The attack mounted by Amir’s former clan on the Eihon’s village has left most of the town in disrepair. Pariya’s family home was destroyed, along with all her bridal linens. It’s a lifetime’s work to build embroidered linens for a bride’s dowry, started from the time a girl is old enough to hold a needle and thread, and it’s all gone. Pariya has to start all over again. Even with the help of Amir and her family, for which she’s very grateful, Pariya feels more anxious than ever about marriage. She finally has a suitor who’s interested in her, but now their wedding has to be delayed. What if Umar decides he doesn’t want to wait? Or he decides that Pariya’s strong personality isn’t what he’s looking for in a wife? Pariya decides to watch Kamola, another girl in the village, and try to learn from her. Kamola is everything that a girl should be (and everything Pariya is not): kind, patient, soft-spoken. Maybe if Pariya tries to be more like Kamola, she can be the perfect bride.

As promised in the last volume, we make a return to Amir and Karluk’s village, and Pariya’s story specifically, with this installment. As I’m now in the year of my own wedding, with so much more to be done before the big day (EEK!!!), I sympathized greatly with Pariya’s anxieties. Though I’m fortunate enough to not have lost all my bridal linens in a fire, there are so many tasks to be done and things to put in place that it’s at times extraordinarily overwhelming. We learn here that it’s okay to be overwhelmed, we have friends ready and willing to help us in times of need, and that starting is truly the hardest part of getting anything done.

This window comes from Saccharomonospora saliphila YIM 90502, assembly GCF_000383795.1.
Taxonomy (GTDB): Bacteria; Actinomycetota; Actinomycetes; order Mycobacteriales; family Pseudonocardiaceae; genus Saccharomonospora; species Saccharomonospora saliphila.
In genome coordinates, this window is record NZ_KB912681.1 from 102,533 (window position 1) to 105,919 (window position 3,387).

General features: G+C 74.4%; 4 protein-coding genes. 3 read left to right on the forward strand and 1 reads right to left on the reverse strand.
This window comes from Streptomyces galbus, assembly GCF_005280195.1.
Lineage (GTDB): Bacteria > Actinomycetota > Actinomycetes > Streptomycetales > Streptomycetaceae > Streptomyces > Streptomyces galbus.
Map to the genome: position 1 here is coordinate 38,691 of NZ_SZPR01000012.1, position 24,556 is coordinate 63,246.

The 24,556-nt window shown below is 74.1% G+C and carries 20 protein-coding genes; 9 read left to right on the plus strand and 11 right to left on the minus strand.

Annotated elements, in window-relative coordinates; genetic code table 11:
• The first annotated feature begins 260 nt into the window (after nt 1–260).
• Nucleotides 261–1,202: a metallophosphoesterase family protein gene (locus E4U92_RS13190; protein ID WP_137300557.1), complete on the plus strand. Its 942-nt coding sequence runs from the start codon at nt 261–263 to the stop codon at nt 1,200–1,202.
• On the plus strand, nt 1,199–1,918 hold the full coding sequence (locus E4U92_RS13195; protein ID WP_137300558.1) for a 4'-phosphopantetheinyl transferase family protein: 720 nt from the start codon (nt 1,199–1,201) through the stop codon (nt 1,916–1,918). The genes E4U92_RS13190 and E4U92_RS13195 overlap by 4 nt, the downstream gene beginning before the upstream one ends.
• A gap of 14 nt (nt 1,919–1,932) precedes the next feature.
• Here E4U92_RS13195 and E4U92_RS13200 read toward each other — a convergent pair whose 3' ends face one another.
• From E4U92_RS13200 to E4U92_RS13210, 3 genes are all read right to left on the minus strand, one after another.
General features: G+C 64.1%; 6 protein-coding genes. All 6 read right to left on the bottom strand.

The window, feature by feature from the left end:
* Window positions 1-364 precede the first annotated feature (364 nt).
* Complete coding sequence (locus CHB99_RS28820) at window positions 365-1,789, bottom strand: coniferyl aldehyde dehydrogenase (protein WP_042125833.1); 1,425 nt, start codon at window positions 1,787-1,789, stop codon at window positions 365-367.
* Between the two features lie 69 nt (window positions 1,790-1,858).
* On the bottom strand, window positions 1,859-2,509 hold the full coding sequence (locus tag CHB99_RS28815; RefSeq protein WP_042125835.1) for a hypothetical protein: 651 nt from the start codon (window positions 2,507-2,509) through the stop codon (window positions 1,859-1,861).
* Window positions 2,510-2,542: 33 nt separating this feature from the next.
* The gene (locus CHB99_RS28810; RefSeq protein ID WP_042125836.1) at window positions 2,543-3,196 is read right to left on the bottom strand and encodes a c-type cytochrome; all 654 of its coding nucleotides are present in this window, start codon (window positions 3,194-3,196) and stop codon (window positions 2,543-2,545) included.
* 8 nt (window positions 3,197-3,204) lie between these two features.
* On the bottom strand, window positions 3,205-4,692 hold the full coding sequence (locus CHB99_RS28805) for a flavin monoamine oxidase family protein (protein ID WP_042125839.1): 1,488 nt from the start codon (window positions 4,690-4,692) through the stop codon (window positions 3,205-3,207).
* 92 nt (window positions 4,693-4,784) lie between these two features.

One thing I’ve grown to appreciate over the course of this series is the variety in the personalities of the main characters. Pariya is headstrong, outspoken, and often brusque – but it doesn’t mean she’s a bad person, or wouldn’t make a suitable wife. Amir is more motherly; firm yet gentle, patient, and always willing to teach and learn from others. We meet Kamola, a foil to Pariya’s character, near the end of this volume; I’m greatly looking forward to seeing how these two interact with and learn from each other.

As ever, looking forward to the next volume! I think this is the furthest I’ve ever gotten in a manga! =P

– Kathleen

Mori, Kaoru. A Bride’s Story (Vol. 8). 2016.